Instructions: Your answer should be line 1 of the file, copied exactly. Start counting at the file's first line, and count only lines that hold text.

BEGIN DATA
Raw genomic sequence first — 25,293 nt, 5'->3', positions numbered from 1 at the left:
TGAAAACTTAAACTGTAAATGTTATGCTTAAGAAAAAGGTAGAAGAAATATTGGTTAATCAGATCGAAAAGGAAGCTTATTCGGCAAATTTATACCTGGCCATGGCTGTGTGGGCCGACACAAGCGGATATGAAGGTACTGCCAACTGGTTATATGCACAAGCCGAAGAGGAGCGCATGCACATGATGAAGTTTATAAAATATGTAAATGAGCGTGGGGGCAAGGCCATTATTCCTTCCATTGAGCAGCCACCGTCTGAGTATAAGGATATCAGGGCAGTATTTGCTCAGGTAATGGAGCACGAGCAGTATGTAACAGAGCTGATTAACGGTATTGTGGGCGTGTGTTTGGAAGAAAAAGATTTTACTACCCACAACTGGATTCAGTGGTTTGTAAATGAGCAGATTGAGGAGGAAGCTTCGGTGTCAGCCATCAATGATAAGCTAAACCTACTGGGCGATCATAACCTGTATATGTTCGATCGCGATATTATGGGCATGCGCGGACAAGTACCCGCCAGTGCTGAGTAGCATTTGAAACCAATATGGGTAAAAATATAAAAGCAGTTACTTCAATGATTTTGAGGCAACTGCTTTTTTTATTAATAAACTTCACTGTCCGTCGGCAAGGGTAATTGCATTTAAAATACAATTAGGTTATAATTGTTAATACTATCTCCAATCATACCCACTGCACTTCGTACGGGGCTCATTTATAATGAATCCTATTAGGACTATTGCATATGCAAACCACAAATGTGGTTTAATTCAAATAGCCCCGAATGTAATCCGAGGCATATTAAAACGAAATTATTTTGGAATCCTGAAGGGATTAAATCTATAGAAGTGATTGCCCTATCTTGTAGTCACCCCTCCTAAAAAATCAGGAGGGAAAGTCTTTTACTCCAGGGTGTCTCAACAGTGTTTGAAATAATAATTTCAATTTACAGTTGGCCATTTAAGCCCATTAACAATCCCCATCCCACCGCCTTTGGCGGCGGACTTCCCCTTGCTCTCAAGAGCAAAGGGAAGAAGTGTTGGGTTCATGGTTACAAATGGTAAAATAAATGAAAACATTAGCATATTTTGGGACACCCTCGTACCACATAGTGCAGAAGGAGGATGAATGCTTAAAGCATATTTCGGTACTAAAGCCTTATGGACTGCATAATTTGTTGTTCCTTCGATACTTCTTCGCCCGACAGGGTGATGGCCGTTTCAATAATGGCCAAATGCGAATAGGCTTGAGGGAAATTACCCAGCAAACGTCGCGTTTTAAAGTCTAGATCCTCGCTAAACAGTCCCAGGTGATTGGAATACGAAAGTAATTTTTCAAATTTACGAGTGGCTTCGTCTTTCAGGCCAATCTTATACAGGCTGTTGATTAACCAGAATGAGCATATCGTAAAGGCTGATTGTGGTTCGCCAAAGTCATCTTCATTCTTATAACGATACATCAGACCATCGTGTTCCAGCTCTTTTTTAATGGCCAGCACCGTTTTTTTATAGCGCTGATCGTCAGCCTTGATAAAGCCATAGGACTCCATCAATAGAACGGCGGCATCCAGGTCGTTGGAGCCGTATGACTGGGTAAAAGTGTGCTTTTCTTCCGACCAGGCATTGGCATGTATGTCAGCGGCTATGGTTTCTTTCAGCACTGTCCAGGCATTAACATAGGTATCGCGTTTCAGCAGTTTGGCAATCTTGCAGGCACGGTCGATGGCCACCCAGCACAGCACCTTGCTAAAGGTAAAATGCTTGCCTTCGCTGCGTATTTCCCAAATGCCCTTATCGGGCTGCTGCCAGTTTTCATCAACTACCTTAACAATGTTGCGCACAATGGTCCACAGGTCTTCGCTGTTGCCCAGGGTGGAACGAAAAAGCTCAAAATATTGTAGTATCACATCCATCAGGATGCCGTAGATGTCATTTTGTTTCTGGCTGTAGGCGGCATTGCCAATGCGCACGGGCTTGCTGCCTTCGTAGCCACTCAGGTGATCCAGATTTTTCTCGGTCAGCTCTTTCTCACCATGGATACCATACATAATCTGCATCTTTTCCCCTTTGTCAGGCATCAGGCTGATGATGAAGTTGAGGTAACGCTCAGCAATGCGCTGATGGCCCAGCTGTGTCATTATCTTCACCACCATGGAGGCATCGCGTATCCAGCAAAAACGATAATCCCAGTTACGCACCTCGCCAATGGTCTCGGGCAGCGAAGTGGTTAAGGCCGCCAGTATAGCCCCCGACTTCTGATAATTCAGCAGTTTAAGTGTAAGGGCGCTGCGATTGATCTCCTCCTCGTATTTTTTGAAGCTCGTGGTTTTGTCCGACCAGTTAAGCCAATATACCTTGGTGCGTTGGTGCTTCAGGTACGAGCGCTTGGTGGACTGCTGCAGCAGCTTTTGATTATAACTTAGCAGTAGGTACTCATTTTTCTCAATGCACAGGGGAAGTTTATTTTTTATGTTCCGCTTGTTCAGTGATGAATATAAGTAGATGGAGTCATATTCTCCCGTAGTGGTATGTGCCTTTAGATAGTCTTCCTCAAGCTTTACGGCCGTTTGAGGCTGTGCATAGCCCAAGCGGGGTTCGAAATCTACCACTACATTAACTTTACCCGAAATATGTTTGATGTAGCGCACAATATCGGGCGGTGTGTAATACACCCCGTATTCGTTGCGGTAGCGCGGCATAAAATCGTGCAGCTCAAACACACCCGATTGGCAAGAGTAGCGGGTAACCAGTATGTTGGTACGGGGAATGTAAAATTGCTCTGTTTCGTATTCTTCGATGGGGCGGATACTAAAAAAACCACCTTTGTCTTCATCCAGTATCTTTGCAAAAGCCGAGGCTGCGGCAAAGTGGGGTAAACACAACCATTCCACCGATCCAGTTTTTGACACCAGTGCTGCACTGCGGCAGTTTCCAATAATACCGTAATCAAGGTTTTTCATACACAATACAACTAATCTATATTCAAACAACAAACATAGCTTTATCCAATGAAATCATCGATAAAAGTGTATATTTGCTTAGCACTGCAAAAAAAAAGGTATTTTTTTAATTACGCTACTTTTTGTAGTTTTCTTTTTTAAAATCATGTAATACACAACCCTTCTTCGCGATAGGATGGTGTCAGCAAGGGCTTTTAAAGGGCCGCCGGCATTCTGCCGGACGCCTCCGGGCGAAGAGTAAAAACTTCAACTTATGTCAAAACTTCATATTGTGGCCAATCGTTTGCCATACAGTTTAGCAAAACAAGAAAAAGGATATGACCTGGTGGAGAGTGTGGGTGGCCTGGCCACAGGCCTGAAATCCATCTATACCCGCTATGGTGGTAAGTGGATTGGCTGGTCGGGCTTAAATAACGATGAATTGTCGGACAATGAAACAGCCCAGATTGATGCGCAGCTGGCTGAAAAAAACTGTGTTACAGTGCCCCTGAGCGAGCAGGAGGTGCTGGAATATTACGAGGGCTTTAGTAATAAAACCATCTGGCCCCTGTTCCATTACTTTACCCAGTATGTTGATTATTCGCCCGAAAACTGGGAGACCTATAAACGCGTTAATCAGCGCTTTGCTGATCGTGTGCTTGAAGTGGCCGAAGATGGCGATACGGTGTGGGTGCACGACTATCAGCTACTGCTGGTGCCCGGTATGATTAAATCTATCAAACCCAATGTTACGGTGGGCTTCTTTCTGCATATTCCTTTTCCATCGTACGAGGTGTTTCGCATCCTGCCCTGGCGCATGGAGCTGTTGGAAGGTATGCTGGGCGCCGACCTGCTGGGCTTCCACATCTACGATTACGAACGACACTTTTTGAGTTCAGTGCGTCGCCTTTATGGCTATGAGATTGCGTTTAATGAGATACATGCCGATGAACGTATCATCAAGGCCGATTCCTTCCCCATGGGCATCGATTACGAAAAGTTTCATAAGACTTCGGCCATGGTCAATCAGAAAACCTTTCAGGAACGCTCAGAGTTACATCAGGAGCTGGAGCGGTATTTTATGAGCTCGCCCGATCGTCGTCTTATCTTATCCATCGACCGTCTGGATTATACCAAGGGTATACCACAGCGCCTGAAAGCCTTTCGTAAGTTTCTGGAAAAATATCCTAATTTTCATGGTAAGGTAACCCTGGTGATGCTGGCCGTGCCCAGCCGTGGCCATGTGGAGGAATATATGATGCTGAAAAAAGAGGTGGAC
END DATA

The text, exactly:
Raw genomic sequence first — 25,293 nt, 5'->3', positions numbered from 1 at the left: